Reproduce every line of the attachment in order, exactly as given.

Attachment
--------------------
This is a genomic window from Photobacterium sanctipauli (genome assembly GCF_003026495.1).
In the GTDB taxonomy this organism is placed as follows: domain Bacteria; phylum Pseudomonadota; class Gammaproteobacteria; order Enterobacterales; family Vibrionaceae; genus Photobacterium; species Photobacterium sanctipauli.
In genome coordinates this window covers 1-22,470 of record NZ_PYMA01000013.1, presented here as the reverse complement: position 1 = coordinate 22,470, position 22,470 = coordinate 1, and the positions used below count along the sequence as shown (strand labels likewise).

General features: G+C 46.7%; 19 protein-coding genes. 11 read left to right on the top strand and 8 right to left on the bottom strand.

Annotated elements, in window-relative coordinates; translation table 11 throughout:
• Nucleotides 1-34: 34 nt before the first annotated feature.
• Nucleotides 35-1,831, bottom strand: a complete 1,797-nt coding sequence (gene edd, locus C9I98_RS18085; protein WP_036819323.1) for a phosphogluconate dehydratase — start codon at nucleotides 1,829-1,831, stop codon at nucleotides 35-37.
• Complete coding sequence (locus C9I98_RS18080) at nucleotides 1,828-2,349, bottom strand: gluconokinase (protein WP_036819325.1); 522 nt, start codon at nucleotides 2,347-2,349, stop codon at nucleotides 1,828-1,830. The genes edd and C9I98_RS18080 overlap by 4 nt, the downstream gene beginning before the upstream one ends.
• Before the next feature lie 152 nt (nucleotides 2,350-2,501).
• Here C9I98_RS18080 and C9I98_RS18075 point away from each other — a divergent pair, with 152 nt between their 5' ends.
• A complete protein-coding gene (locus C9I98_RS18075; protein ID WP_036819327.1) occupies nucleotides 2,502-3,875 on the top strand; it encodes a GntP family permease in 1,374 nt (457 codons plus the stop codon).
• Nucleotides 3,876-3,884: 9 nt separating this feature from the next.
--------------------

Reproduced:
This is a genomic window from Photobacterium sanctipauli (genome assembly GCF_003026495.1).
In the GTDB taxonomy this organism is placed as follows: domain Bacteria; phylum Pseudomonadota; class Gammaproteobacteria; order Enterobacterales; family Vibrionaceae; genus Photobacterium; species Photobacterium sanctipauli.
In genome coordinates this window covers 1-22,470 of record NZ_PYMA01000013.1, presented here as the reverse complement: position 1 = coordinate 22,470, position 22,470 = coordinate 1, and the positions used below count along the sequence as shown (strand labels likewise).

General features: G+C 46.7%; 19 protein-coding genes. 11 read left to right on the top strand and 8 right to left on the bottom strand.

Annotated elements, in window-relative coordinates; translation table 11 throughout:
• Nucleotides 1-34: 34 nt before the first annotated feature.
• Nucleotides 35-1,831, bottom strand: a complete 1,797-nt coding sequence (gene edd, locus C9I98_RS18085; protein WP_036819323.1) for a phosphogluconate dehydratase — start codon at nucleotides 1,829-1,831, stop codon at nucleotides 35-37.
• Complete coding sequence (locus C9I98_RS18080) at nucleotides 1,828-2,349, bottom strand: gluconokinase (protein WP_036819325.1); 522 nt, start codon at nucleotides 2,347-2,349, stop codon at nucleotides 1,828-1,830. The genes edd and C9I98_RS18080 overlap by 4 nt, the downstream gene beginning before the upstream one ends.
• Before the next feature lie 152 nt (nucleotides 2,350-2,501).
• Here C9I98_RS18080 and C9I98_RS18075 point away from each other — a divergent pair, with 152 nt between their 5' ends.
• A complete protein-coding gene (locus C9I98_RS18075; protein ID WP_036819327.1) occupies nucleotides 2,502-3,875 on the top strand; it encodes a GntP family permease in 1,374 nt (457 codons plus the stop codon).
• Nucleotides 3,876-3,884: 9 nt separating this feature from the next.